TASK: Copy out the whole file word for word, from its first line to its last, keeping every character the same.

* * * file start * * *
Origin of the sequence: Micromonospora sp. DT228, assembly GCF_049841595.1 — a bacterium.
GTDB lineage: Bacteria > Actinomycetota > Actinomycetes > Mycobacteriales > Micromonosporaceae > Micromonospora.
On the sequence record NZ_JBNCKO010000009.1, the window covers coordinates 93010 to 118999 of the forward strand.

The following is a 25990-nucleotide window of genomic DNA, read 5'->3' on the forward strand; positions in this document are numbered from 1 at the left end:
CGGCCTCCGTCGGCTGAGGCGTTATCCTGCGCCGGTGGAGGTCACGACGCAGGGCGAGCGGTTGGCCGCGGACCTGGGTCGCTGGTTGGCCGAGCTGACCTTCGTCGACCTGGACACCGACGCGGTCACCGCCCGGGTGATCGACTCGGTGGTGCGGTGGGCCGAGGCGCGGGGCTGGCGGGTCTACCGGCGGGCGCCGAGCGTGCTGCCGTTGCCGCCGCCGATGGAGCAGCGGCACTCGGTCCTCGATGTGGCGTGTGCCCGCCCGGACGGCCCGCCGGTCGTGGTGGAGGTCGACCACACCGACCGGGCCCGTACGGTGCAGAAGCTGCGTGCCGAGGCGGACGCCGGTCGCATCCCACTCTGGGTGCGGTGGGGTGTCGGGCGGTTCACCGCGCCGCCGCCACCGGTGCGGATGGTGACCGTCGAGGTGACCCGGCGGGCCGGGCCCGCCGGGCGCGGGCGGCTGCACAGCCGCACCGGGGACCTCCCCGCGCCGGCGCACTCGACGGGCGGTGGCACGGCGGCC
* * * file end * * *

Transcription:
Origin of the sequence: Micromonospora sp. DT228, assembly GCF_049841595.1 — a bacterium.
GTDB lineage: Bacteria > Actinomycetota > Actinomycetes > Mycobacteriales > Micromonosporaceae > Micromonospora.
On the sequence record NZ_JBNCKO010000009.1, the window covers coordinates 93010 to 118999 of the forward strand.

The following is a 25990-nucleotide window of genomic DNA, read 5'->3' on the forward strand; positions in this document are numbered from 1 at the left end:
CGGCCTCCGTCGGCTGAGGCGTTATCCTGCGCCGGTGGAGGTCACGACGCAGGGCGAGCGGTTGGCCGCGGACCTGGGTCGCTGGTTGGCCGAGCTGACCTTCGTCGACCTGGACACCGACGCGGTCACCGCCCGGGTGATCGACTCGGTGGTGCGGTGGGCCGAGGCGCGGGGCTGGCGGGTCTACCGGCGGGCGCCGAGCGTGCTGCCGTTGCCGCCGCCGATGGAGCAGCGGCACTCGGTCCTCGATGTGGCGTGTGCCCGCCCGGACGGCCCGCCGGTCGTGGTGGAGGTCGACCACACCGACCGGGCCCGTACGGTGCAGAAGCTGCGTGCCGAGGCGGACGCCGGTCGCATCCCACTCTGGGTGCGGTGGGGTGTCGGGCGGTTCACCGCGCCGCCGCCACCGGTGCGGATGGTGACCGTCGAGGTGACCCGGCGGGCCGGGCCCGCCGGGCGCGGGCGGCTGCACAGCCGCACCGGGGACCTCCCCGCGCCGGCGCACTCGACGGGCGGTGGCACGGCGGCC